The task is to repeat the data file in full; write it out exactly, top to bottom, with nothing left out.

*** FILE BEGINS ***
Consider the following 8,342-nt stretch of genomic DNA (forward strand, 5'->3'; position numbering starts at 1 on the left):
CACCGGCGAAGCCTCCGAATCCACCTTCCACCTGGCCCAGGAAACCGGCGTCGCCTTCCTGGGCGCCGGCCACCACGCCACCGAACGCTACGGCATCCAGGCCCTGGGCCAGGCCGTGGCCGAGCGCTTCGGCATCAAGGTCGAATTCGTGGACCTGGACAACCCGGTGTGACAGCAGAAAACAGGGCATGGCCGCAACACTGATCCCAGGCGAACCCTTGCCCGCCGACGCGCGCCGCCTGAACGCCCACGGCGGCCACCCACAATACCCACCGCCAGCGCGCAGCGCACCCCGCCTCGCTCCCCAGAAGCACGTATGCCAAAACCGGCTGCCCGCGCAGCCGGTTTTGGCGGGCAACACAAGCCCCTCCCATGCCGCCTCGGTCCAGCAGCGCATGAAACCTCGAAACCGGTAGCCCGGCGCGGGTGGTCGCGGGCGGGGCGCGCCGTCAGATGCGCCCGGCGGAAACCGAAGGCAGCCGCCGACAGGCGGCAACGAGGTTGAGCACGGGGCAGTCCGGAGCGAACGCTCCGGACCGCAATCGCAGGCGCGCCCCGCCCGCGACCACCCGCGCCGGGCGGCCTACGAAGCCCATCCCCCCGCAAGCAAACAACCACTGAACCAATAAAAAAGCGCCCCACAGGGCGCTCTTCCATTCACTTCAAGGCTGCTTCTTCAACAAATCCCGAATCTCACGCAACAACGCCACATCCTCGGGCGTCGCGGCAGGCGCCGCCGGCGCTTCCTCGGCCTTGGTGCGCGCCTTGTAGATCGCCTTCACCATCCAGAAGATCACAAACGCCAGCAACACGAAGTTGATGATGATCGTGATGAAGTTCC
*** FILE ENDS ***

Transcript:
Consider the following 8,342-nt stretch of genomic DNA (forward strand, 5'->3'; position numbering starts at 1 on the left):
CACCGGCGAAGCCTCCGAATCCACCTTCCACCTGGCCCAGGAAACCGGCGTCGCCTTCCTGGGCGCCGGCCACCACGCCACCGAACGCTACGGCATCCAGGCCCTGGGCCAGGCCGTGGCCGAGCGCTTCGGCATCAAGGTCGAATTCGTGGACCTGGACAACCCGGTGTGACAGCAGAAAACAGGGCATGGCCGCAACACTGATCCCAGGCGAACCCTTGCCCGCCGACGCGCGCCGCCTGAACGCCCACGGCGGCCACCCACAATACCCACCGCCAGCGCGCAGCGCACCCCGCCTCGCTCCCCAGAAGCACGTATGCCAAAACCGGCTGCCCGCGCAGCCGGTTTTGGCGGGCAACACAAGCCCCTCCCATGCCGCCTCGGTCCAGCAGCGCATGAAACCTCGAAACCGGTAGCCCGGCGCGGGTGGTCGCGGGCGGGGCGCGCCGTCAGATGCGCCCGGCGGAAACCGAAGGCAGCCGCCGACAGGCGGCAACGAGGTTGAGCACGGGGCAGTCCGGAGCGAACGCTCCGGACCGCAATCGCAGGCGCGCCCCGCCCGCGACCACCCGCGCCGGGCGGCCTACGAAGCCCATCCCCCCGCAAGCAAACAACCACTGAACCAATAAAAAAGCGCCCCACAGGGCGCTCTTCCATTCACTTCAAGGCTGCTTCTTCAACAAATCCCGAATCTCACGCAACAACGCCACATCCTCGGGCGTCGCGGCAGGCGCCGCCGGCGCTTCCTCGGCCTTGGTGCGCGCCTTGTAGATCGCCTTCACCATCCAGAAGATCACAAACGCCAGCAACACGAAGTTGATGATGATCGTGATGAAGTTCC